Yeah, I thought so.

A seven game series between the 2012 U.S. Olympic team and the Dream Team would be epic and the 2012 team has perhaps the best chance to beat the 1992 squad as any other collection of basketball talent in history, but in the game of trumps, there’s just no getting around the fact that whoever you flip over in 2012, the Dream Team can always come back with a little Magic, a lot of Michael and a Larry Bird kicker.


Wade and LeBron All Cough, No Class…

June 12, 2011 Leave a comment

I like Dwayne Wade.  I mean, I think most people do.  He’s well spoken, well dressed, he’s done those great T-Mobile ADs with Barkely, and he’s been one of the five best players in basketball for the last five or six years.  Wade just seemed to have class.  LeBron?  Well, I’m a little less wild about LeBron.  I mean, I do think he’s the best player in the NBA, his last two games aside, but personally?  He seems a little narcissistic for my tastes.  I’ve been pretty clear that I don’t have a problem with James going to Miami, I mean it wasn’t the (cough) decision (cough) I would have made, but it was a perfectly within his rights as a human: to live and work with people he likes and in a city he enjoys.  It’s the same right the rest of us get and in his particular profession he’d earned it by serving out his first two contracts and becoming a free agent.  Yet, not telling the Cavs in advance was tacky and the Decision was, well… the Decision was a little like this picture:

A Rod Kissing Mirror

Photo: Details Magazine

Everything James does seems a little too polished, a little too conscious of how it will be received – which of course makes it all the more ironic when it’s received negatively.  Still, despite my reservations about him, I’ve been vaguely cheering for the Heat all season, simply because I’ve found the vitriol around what he did to be disproportionate to the crime.  We want our athletes to sacrifice their personal stats and money to pursue championships, except that we don’t.  We don’t seem to care when our athletes drink and drive, or abuse their wives, or get in barroom brawls, but heaven forbid they take their talents to South Beach.  I don’t know, it just seemed unnecessary that they be villified in every arena and have sportswriters basically drooling for the opportunity to anoint first Kevin Durant, then Derrick Rose as the anti-LeBron.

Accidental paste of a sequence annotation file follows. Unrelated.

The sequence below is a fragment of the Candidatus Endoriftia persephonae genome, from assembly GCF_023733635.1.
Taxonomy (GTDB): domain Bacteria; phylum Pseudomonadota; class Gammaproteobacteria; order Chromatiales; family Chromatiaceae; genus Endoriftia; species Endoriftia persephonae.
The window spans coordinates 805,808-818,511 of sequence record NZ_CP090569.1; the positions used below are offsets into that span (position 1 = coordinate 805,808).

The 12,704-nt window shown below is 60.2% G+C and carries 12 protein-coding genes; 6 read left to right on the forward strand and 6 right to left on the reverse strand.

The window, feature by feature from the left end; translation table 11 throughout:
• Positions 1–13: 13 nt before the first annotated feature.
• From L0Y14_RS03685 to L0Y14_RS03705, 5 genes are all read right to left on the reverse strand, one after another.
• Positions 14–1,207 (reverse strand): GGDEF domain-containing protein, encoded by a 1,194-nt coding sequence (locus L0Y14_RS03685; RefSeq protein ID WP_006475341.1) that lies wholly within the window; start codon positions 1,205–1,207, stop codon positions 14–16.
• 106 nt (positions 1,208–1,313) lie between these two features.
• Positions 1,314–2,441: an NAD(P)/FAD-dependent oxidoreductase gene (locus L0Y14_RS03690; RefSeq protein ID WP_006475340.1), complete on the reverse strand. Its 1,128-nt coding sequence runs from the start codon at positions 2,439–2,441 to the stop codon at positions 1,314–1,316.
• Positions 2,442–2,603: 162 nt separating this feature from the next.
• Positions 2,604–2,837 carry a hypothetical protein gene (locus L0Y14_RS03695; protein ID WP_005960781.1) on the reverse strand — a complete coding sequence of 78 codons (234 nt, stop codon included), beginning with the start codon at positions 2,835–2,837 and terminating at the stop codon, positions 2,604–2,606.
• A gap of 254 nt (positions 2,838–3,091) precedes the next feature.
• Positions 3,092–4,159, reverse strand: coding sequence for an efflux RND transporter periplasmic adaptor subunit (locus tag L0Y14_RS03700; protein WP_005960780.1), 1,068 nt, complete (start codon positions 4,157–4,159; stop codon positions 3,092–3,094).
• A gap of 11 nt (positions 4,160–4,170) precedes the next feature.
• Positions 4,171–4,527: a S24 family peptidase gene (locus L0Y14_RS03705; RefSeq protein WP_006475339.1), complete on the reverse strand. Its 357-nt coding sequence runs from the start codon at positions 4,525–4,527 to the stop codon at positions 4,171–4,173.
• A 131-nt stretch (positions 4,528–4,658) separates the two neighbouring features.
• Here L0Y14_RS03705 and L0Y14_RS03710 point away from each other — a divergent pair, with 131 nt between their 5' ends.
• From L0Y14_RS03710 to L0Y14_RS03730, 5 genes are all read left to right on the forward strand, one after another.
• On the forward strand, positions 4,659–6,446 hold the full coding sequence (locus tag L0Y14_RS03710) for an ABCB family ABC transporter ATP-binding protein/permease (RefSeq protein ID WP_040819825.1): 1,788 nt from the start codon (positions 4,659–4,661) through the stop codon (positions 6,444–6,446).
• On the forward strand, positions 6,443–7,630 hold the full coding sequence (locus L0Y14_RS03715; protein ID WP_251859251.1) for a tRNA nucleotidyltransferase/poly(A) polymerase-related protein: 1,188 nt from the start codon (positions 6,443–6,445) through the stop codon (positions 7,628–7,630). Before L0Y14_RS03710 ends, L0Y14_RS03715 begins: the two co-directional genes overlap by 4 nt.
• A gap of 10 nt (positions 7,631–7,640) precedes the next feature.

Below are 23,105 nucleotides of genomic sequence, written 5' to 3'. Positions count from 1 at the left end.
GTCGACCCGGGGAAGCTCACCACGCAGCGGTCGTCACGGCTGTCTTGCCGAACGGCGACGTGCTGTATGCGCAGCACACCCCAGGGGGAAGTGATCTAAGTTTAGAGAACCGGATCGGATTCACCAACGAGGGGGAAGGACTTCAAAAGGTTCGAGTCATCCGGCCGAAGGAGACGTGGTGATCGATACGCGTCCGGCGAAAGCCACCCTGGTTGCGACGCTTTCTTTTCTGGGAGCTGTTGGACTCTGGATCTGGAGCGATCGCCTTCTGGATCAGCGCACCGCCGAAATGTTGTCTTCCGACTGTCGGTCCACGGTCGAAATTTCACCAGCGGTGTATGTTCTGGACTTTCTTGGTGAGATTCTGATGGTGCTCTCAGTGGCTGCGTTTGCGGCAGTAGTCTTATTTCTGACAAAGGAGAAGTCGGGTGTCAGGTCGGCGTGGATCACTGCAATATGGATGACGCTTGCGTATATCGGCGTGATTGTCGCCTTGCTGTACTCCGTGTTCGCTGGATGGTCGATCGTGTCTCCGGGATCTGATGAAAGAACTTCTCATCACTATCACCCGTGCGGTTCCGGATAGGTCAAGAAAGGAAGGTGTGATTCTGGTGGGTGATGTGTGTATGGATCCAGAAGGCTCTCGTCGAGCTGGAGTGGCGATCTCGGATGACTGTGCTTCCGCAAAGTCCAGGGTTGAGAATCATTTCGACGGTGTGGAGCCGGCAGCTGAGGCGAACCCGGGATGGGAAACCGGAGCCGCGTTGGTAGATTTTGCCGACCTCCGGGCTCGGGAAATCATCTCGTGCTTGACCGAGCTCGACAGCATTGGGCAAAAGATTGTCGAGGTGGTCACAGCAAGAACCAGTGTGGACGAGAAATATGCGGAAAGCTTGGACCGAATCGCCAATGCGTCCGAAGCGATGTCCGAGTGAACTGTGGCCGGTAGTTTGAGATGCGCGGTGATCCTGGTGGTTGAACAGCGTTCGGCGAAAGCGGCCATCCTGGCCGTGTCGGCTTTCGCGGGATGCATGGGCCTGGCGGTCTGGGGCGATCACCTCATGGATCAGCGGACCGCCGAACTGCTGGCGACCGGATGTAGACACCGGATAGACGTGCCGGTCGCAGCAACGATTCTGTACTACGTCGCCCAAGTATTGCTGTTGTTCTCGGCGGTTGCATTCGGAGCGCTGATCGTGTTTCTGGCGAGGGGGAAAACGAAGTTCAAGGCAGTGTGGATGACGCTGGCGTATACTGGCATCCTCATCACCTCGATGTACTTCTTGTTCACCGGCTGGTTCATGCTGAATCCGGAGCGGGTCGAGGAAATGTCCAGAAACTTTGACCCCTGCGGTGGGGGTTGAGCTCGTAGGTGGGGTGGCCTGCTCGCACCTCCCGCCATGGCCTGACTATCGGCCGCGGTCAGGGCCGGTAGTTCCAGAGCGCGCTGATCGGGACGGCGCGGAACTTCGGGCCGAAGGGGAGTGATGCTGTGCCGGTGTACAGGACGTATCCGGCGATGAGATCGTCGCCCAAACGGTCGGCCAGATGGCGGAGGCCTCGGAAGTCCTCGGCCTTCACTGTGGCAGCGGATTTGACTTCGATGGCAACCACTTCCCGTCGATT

On top of that, I found all the “Alpha-Dog” rhetoric, that you couldn’t win with both Wade and James to be a little silly.  I mean, do you really think that Larry Bird and Magic Johnson wouldn’t have figured out a way to make their talents work together?  James and Wade are both unselfish players capable of scoring in bunches, while also controlling the games with their playmaking.  So, to think that they couldn’t play together is just asinine.  All the crunch-time stuff is just silly as well… when they lose some regular season games, it seems like a really big deal who the crunch time finisher will be, but when they’re wiping out Chicago in successive fourth quarters that narrative falls by the wayside.  Now, as they lose to Dallas, it becomes a story again.

It’s like saying Peyton Manning doesn’t have what it takes to win the big game… oops, until he does.  Same for that guy having a special moment with himself in the above picture, he’s not clutch, right up until the moment he has a .976 OPS as his team wins the World Series.

It’s a tired storyline and so once Phoenix’s season ended (sometime around Thanksgiving), I started vaguely hoping that Miami would win.  I mean, I didn’t have any great heart behind it that conviction.  The Heat losing wouldn’t have sent me into a tailspin of self loathing like after Jennifer Jones’ team lost the 2011 Scott’s Tournament of Hearts, but… you know, if they won it would (temporarily) end the nonsense.